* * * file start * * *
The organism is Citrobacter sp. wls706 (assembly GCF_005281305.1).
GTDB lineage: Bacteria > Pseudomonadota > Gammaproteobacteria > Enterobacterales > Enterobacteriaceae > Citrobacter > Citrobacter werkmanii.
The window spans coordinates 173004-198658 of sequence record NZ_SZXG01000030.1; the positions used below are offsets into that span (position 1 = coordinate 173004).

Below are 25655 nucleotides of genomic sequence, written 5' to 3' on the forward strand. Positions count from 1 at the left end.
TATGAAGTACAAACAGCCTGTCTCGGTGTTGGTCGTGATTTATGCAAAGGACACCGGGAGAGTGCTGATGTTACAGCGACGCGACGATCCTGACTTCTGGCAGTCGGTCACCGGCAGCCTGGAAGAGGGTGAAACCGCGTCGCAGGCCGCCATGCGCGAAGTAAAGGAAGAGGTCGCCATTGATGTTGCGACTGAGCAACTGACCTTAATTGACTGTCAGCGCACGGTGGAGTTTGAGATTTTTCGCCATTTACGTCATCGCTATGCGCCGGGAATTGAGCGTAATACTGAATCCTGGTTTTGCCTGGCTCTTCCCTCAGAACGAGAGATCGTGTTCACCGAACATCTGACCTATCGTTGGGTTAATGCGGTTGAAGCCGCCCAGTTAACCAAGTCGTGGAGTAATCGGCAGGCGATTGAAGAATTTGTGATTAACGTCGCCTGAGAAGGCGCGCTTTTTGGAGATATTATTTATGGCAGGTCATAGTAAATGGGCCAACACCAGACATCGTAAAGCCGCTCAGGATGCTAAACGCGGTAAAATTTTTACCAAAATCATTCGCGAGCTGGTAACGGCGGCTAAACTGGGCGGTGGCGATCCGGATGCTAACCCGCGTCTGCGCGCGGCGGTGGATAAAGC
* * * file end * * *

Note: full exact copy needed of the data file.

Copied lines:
The organism is Citrobacter sp. wls706 (assembly GCF_005281305.1).
GTDB lineage: Bacteria > Pseudomonadota > Gammaproteobacteria > Enterobacterales > Enterobacteriaceae > Citrobacter > Citrobacter werkmanii.
The window spans coordinates 173004-198658 of sequence record NZ_SZXG01000030.1; the positions used below are offsets into that span (position 1 = coordinate 173004).

Below are 25655 nucleotides of genomic sequence, written 5' to 3' on the forward strand. Positions count from 1 at the left end.
TATGAAGTACAAACAGCCTGTCTCGGTGTTGGTCGTGATTTATGCAAAGGACACCGGGAGAGTGCTGATGTTACAGCGACGCGACGATCCTGACTTCTGGCAGTCGGTCACCGGCAGCCTGGAAGAGGGTGAAACCGCGTCGCAGGCCGCCATGCGCGAAGTAAAGGAAGAGGTCGCCATTGATGTTGCGACTGAGCAACTGACCTTAATTGACTGTCAGCGCACGGTGGAGTTTGAGATTTTTCGCCATTTACGTCATCGCTATGCGCCGGGAATTGAGCGTAATACTGAATCCTGGTTTTGCCTGGCTCTTCCCTCAGAACGAGAGATCGTGTTCACCGAACATCTGACCTATCGTTGGGTTAATGCGGTTGAAGCCGCCCAGTTAACCAAGTCGTGGAGTAATCGGCAGGCGATTGAAGAATTTGTGATTAACGTCGCCTGAGAAGGCGCGCTTTTTGGAGATATTATTTATGGCAGGTCATAGTAAATGGGCCAACACCAGACATCGTAAAGCCGCTCAGGATGCTAAACGCGGTAAAATTTTTACCAAAATCATTCGCGAGCTGGTAACGGCGGCTAAACTGGGCGGTGGCGATCCGGATGCTAACCCGCGTCTGCGCGCGGCGGTGGATAAAGC